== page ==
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...pseudo-scientific minds, like those of the scientist or the painter in love with the pictorial, both teaching as they were taught to become architects, practice a kind of building which is inevitably the result of conditioning of the mind instead of enlightenment. By this standard means also, the old conformities are appearing as new but only in another guise, more insidious because they are especially convenient to the standardizations of the modernist plan-factory and wholly ignorant of anything but public expediency. So in our big cities architecture like religion is helpless under the blows of science and the crushing weight of conformity--caused to gravitate to the masquerade in our streets in the name of "modernity." Fearfully concealing lack of initial courage or fundamental preparation or present merit: reactionary. Institutional public influences calling themselves conservative are really no more than the usual political stand-patters or social lid-sitters. As a feature of our cultural life architecture takes a backward direction, becomes less truly radical as our life itself grows more sterile, more conformist. All this in order to be safe? How soon will "we the people" awake to the fact that the philosophy of natural or intrinsic building we are here calling organic is at one with our freedom--as declared, 1776?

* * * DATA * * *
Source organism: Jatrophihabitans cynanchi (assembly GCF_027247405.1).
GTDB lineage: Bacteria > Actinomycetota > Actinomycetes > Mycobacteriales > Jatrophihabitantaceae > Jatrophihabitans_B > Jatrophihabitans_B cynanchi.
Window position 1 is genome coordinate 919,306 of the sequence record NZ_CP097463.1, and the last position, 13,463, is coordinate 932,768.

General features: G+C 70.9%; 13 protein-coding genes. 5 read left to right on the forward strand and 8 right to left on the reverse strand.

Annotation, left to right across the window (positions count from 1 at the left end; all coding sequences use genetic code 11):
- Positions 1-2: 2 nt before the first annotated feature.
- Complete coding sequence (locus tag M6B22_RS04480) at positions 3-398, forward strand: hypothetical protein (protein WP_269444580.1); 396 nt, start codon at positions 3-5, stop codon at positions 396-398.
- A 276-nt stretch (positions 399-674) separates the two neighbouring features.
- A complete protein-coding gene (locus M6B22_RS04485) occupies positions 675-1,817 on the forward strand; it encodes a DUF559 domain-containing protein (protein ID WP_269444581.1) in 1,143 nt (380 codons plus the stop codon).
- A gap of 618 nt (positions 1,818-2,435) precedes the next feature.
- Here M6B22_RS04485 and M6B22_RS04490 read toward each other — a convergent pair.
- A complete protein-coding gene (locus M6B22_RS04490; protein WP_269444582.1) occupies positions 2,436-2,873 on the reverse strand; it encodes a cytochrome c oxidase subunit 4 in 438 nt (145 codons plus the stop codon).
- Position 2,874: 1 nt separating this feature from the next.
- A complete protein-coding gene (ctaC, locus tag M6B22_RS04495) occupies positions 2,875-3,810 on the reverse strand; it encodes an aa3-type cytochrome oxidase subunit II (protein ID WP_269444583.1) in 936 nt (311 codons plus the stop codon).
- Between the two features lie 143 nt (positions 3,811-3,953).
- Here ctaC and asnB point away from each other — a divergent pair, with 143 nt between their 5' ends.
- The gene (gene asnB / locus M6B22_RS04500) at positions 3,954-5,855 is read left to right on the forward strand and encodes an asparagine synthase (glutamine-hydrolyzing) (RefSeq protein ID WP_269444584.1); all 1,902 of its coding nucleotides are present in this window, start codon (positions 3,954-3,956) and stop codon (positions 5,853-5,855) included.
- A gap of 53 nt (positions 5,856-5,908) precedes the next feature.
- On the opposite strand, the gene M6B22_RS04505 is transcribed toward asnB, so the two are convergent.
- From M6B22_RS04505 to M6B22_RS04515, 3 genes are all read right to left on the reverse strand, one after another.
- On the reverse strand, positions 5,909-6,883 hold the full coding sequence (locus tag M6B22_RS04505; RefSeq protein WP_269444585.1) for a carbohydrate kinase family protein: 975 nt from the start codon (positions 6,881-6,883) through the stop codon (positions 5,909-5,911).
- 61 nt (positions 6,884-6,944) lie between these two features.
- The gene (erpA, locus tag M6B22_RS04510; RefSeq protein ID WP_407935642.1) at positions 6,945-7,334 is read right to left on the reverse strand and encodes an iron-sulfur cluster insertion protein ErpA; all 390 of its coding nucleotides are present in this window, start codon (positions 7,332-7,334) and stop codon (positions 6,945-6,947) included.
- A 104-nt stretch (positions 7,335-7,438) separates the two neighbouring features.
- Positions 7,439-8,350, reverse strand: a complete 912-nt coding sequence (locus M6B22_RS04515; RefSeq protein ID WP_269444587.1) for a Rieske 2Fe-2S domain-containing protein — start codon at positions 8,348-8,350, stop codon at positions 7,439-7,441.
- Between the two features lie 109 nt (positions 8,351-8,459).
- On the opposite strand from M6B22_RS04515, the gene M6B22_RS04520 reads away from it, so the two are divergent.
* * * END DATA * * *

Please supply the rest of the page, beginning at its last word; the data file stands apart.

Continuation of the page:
Frank Lloyd Wright


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known as Lloyd Wright was also a notable architect in Los Angeles. Although neither of the affordable house plans were ever constructed Wright received increased requests for similar designs in following years. In 1909 even before the Robie House was completed Wright and Mamah Cheney went together to Europe leaving their own spouses and children behind.

Wright was a leader of the Prairie School movement of architecture and developed the concept of the Usonian home his unique vision for urban planning in the United States. Wright believed in designing structures which were in harmony with humanity and its environment a philosophy he called organic architecture. This philosophy was best exemplified by his design for Fallingwater (1935) which has been called "the best all-time work of American architecture".

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